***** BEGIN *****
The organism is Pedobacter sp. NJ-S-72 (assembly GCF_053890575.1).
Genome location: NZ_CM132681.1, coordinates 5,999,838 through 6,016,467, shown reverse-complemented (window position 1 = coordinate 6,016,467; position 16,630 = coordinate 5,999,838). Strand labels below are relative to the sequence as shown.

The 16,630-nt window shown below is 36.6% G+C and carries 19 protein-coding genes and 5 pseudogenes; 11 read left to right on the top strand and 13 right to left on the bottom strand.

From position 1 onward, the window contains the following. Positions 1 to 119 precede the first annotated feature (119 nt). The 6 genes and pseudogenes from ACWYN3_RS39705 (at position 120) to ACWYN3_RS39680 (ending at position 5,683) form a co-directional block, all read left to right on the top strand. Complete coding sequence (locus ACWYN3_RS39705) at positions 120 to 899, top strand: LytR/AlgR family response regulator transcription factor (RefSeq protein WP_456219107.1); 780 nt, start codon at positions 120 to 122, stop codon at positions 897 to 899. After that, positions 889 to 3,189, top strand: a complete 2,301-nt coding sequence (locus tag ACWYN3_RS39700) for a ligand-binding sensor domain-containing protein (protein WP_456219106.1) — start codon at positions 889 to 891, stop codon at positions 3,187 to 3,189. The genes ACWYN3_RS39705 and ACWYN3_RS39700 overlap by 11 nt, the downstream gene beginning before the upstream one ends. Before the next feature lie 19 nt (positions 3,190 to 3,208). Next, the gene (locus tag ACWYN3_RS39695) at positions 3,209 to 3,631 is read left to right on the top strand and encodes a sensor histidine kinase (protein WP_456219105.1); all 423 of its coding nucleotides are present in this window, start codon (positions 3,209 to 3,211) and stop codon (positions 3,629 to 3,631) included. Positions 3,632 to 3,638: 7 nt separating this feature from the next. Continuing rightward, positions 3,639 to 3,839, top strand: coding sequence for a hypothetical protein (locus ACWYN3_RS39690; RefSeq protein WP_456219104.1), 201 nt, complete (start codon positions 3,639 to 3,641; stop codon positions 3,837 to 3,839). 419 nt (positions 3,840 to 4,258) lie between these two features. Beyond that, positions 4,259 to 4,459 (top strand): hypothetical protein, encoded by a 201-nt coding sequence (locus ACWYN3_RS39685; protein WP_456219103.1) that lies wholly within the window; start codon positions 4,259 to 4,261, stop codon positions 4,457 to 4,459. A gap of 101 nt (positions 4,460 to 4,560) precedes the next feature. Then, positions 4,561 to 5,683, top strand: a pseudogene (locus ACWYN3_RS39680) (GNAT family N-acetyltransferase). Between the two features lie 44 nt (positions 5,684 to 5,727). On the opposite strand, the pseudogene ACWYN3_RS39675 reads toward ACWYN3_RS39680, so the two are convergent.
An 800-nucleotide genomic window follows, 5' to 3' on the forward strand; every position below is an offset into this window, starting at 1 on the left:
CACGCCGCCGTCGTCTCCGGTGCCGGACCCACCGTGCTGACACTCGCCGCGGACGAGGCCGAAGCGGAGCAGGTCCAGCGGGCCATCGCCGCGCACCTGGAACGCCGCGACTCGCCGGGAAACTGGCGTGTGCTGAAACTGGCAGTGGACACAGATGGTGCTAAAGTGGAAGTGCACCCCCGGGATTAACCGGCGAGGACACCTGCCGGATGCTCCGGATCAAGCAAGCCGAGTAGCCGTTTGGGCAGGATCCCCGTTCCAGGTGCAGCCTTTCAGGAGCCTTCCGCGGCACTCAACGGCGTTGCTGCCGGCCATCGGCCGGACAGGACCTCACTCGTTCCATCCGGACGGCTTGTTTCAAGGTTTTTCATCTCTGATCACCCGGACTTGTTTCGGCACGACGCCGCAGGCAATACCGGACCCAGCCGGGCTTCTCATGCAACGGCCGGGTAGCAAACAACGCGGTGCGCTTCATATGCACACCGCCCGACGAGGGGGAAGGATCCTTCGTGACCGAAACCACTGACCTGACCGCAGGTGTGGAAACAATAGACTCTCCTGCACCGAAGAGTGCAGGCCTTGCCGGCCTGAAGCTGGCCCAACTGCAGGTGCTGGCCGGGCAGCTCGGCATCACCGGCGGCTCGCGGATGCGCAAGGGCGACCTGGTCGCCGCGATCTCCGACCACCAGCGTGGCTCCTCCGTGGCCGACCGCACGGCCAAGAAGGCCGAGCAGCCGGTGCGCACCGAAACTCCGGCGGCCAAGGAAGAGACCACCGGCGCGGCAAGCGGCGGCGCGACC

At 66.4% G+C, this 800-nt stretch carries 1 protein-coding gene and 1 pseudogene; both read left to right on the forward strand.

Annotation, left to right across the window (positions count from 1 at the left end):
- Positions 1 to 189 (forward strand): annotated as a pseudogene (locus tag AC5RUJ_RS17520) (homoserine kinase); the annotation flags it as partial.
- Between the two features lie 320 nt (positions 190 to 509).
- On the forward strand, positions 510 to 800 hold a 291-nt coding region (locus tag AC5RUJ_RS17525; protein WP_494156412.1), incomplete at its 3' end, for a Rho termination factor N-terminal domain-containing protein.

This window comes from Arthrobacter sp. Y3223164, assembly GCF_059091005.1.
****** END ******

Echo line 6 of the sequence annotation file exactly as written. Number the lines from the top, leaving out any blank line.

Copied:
CACGCCGCCGTCGTCTCCGGTGCCGGACCCACCGTGCTGACACTCGCCGCGGACGAGGCCGAAGCGGAGCAGGTCCAGCGGGCCATCGCCGCGCACCTGGAACGCCGCGACTCGCCGGGAAACTGGCGTGTGCTGAAACTGGCAGTGGACACAGATGGTGCTAAAGTGGAAGTGCACCCCCGGGATTAACCGGCGAGGACACCTGCCGGATGCTCCGGATCAAGCAAGCCGAGTAGCCGTTTGGGCAGGATCCCCGTTCCAGGTGCAGCCTTTCAGGAGCCTTCCGCGGCACTCAACGGCGTTGCTGCCGGCCATCGGCCGGACAGGACCTCACTCGTTCCATCCGGACGGCTTGTTTCAAGGTTTTTCATCTCTGATCACCCGGACTTGTTTCGGCACGACGCCGCAGGCAATACCGGACCCAGCCGGGCTTCTCATGCAACGGCCGGGTAGCAAACAACGCGGTGCGCTTCATATGCACACCGCCCGACGAGGGGGAAGGATCCTTCGTGACCGAAACCACTGACCTGACCGCAGGTGTGGAAACAATAGACTCTCCTGCACCGAAGAGTGCAGGCCTTGCCGGCCTGAAGCTGGCCCAACTGCAGGTGCTGGCCGGGCAGCTCGGCATCACCGGCGGCTCGCGGATGCGCAAGGGCGACCTGGTCGCCGCGATCTCCGACCACCAGCGTGGCTCCTCCGTGGCCGACCGCACGGCCAAGAAGGCCGAGCAGCCGGTGCGCACCGAAACTCCGGCGGCCAAGGAAGAGACCACCGGCGCGGCAAGCGGCGGCGCGACC